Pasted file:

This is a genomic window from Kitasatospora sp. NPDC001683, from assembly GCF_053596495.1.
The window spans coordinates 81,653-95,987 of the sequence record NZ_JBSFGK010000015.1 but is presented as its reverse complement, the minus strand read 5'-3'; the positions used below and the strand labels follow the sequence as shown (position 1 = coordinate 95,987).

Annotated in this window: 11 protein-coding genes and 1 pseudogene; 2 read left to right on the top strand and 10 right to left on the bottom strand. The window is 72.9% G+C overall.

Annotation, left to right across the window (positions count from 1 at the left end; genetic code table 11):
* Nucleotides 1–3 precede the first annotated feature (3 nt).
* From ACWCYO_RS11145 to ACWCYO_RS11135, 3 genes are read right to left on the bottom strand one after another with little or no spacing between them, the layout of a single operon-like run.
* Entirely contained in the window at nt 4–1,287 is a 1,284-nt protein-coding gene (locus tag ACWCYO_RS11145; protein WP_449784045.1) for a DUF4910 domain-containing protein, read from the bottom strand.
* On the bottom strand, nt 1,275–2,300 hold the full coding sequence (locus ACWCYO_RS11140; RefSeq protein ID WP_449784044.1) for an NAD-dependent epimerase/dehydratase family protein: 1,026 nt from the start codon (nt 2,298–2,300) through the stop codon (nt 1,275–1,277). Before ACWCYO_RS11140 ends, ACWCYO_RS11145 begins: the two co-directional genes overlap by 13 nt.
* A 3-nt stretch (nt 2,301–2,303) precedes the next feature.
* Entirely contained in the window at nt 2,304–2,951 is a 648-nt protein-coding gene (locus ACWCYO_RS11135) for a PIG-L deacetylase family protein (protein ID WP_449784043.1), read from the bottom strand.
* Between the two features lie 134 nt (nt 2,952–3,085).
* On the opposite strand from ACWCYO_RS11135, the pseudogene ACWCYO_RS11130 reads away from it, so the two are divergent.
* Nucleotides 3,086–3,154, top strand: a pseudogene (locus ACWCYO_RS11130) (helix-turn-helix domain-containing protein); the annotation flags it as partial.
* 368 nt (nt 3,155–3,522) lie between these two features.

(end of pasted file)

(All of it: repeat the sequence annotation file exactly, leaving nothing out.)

This is a genomic window from Kitasatospora sp. NPDC001683, from assembly GCF_053596495.1.
The window spans coordinates 81,653-95,987 of the sequence record NZ_JBSFGK010000015.1 but is presented as its reverse complement, the minus strand read 5'-3'; the positions used below and the strand labels follow the sequence as shown (position 1 = coordinate 95,987).

Annotated in this window: 11 protein-coding genes and 1 pseudogene; 2 read left to right on the top strand and 10 right to left on the bottom strand. The window is 72.9% G+C overall.

Annotation, left to right across the window (positions count from 1 at the left end; genetic code table 11):
* Nucleotides 1–3 precede the first annotated feature (3 nt).
* From ACWCYO_RS11145 to ACWCYO_RS11135, 3 genes are read right to left on the bottom strand one after another with little or no spacing between them, the layout of a single operon-like run.
* Entirely contained in the window at nt 4–1,287 is a 1,284-nt protein-coding gene (locus tag ACWCYO_RS11145; protein WP_449784045.1) for a DUF4910 domain-containing protein, read from the bottom strand.
* On the bottom strand, nt 1,275–2,300 hold the full coding sequence (locus ACWCYO_RS11140; RefSeq protein ID WP_449784044.1) for an NAD-dependent epimerase/dehydratase family protein: 1,026 nt from the start codon (nt 2,298–2,300) through the stop codon (nt 1,275–1,277). Before ACWCYO_RS11140 ends, ACWCYO_RS11145 begins: the two co-directional genes overlap by 13 nt.
* A 3-nt stretch (nt 2,301–2,303) precedes the next feature.
* Entirely contained in the window at nt 2,304–2,951 is a 648-nt protein-coding gene (locus ACWCYO_RS11135) for a PIG-L deacetylase family protein (protein ID WP_449784043.1), read from the bottom strand.
* Between the two features lie 134 nt (nt 2,952–3,085).
* On the opposite strand from ACWCYO_RS11135, the pseudogene ACWCYO_RS11130 reads away from it, so the two are divergent.
* Nucleotides 3,086–3,154, top strand: a pseudogene (locus ACWCYO_RS11130) (helix-turn-helix domain-containing protein); the annotation flags it as partial.
* 368 nt (nt 3,155–3,522) lie between these two features.